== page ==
t D0( 1 + g) 1 + g 1 + g t D( 1 + g) 1- + P0 = R-g R-g 1 + R 1 + R Since we want the first t dividends to constitute one-half of the stock price, we can set the two terms on the right hand side of the equation equal to each other, which gives us:
t D 0 (1 + g) 1 + g 1 + g t D( 1 + g) 1 - = R - g 1 + R 1 + R R-g Since D 0 (1 + g) appears on both sides of the equation, we can eliminate this, which leaves: R -g
t t 1+ g 1 + g 1– = 1+ R 1 + R Solving this equation, we get: 1+ g 1 + g 1= + 1+ R 1 + R 1+ g 1 = 2 1+ R t t t 1 + g 1/2 = 1 + R t B-158 SOLUTIONS 1+ g = ln(0.5) t ln 1+ R ln(0.5) t = 1 + g ln 1 + R This expression will tell you the number of dividends that constitute one-half of the current stock price. 27. To find the value of the stock with two-stage dividend growth, consider that the present value of the first t dividends is the present value of a growing annuity. Additionally, to find the price of the stock, we need to add the present value of the stock price at time t. So, the stock price today is: P0 = PV of t dividends + PV(Pt) Using g1 to represent the first growth rate and substituting the equation for the present value of a growing annuity, we get: 1 + g t 1 1 - 1 + R R - g1 + PV(Pt) P0 = D1 Since the dividend in one year will increase at g1, we can re-write the expression as: 1 + g t 1 1 - 1 + R R - g1 + PV(Pt) P0 = D0(1 + g1) Now we can re-write the equation again as: D0 ( 1 + g 1 ) 1 + g 1 t 1 - + PV(Pt) P0 = R - g1 1+ R To find the price of the stock at time t, we can use the constant dividend growth model, or: Pt = D t +1 R - g2 The dividend at t + 1 will have grown at g1 for t periods, and at g2 for one period, so: Dt + 1 = D0(1 + g1)t(1 + g2) CHAPTER 8 B-159 So, we can re-write the equation as: Pt = D( 1 + g1 ) t ( 1 + g 2 ) R - g2 Next, we can find value today of the future stock price as: PV(Pt) = 1 D( 1 + g1 ) t ( 1 + g 2 ) × ( 1 + R)t R - g2 which can be written as:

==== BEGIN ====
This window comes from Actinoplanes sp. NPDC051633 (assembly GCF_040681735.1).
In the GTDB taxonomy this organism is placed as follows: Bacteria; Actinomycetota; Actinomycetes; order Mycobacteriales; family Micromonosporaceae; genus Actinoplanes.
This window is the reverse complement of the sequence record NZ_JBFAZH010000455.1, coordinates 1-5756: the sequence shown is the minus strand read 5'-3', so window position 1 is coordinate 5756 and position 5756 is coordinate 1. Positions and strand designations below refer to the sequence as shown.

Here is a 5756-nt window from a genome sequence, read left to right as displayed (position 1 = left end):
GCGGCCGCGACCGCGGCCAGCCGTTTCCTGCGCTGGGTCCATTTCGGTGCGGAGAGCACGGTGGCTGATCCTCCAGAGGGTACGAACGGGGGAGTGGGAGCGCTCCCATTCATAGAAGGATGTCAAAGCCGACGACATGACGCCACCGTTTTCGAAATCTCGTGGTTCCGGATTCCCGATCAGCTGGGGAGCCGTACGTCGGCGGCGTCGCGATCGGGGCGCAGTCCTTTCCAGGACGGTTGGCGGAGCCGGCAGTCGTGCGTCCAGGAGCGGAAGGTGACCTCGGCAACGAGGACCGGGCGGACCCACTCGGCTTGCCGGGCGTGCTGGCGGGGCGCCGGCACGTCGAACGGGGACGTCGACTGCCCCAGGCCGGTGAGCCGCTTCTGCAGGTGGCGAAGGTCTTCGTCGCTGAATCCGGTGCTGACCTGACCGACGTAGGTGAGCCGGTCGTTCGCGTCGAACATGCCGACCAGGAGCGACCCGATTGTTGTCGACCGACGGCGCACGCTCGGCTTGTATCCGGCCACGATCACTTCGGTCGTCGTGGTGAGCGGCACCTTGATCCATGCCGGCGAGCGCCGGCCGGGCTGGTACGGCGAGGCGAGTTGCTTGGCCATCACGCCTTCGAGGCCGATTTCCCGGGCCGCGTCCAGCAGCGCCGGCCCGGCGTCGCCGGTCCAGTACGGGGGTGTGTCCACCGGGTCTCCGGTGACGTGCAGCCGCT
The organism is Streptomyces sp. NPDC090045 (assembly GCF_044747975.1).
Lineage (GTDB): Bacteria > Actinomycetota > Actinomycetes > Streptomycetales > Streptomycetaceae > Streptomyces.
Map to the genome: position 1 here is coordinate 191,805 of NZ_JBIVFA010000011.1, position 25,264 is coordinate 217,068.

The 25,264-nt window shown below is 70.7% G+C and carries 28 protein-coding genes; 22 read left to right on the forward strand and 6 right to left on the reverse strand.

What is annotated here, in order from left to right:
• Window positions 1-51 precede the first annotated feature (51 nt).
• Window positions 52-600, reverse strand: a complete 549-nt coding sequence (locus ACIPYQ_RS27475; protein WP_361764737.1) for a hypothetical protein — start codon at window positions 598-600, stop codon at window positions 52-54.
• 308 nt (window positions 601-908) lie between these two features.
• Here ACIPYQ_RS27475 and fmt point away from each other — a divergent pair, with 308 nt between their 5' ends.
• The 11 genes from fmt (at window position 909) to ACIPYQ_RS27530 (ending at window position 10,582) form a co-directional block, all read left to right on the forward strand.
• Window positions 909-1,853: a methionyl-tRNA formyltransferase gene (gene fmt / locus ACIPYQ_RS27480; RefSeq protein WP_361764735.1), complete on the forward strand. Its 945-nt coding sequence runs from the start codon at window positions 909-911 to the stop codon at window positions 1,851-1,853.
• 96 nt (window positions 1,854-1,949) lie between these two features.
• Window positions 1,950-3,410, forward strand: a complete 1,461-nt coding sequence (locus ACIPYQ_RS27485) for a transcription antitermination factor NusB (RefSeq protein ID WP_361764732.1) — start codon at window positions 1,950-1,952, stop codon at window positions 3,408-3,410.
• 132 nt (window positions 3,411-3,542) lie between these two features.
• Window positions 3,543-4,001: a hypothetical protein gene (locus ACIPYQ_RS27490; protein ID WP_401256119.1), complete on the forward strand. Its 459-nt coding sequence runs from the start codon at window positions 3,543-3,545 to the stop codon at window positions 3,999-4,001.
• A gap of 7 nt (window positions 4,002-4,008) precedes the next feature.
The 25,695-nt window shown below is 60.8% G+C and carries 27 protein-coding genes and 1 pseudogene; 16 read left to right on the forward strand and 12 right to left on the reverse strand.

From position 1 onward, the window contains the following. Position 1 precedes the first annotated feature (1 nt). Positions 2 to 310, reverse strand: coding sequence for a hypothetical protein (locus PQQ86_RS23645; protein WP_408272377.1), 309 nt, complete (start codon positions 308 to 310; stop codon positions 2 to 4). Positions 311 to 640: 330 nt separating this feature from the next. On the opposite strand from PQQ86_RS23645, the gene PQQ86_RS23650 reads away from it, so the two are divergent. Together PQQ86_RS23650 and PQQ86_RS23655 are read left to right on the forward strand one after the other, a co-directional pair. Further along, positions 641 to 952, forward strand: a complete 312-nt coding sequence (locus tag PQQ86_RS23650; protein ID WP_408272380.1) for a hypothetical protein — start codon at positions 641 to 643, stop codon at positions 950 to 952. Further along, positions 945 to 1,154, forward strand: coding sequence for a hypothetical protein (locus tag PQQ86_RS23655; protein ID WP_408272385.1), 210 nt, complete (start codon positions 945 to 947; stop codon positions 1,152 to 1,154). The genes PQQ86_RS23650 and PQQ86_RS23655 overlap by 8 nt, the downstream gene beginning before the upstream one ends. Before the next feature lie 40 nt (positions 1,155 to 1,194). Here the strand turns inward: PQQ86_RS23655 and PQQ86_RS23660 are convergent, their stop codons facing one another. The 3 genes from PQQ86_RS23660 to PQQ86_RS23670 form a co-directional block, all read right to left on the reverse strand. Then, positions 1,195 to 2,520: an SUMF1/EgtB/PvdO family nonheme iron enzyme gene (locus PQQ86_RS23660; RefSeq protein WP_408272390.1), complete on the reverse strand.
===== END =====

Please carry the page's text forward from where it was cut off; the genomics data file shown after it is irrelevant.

t D( 1 + g 2 ) 1 + g1 PV(Pt) = × R - g2 1 + R Substituting this into the stock price equation, we get: P0 = D0( 1 + g1 ) 1 + g1 t 1 + g1 t D( 1 + g 2 ) 1 - + × R - g1 R - g2 1 + R 1 + R In this equation, the first term on the right hand side is the present value of the first t dividends, and the second term is the present value of the stock price when constant dividend growth forever begins. 28. To find the expression when the growth rate for the first stage is exactly equal to the required return, consider we can find the present value of the dividends in the first stage as: PV = D 0 (1 + g 1 ) 1 (1 + R )1 + D 0 (1 + g 1 ) 2 (1 + R ) 2 + D 0 (1 + g 1 ) 3 (1 + R) 3 +… Since g1 is equal to R, each of the terns reduces to: PV = D0 + D0 + D0 + …. PV = t × D0 So, the expression for the price of a stock when the first growth rate is exactly equal to the required return is: D 0 × (1 + g 1 ) t × (1 + g 2 ) Pt = t × D0 + R − g2 CHAPTER 9 NET PRESENT VALUE AND OTHER INVESTMENT CRITERIA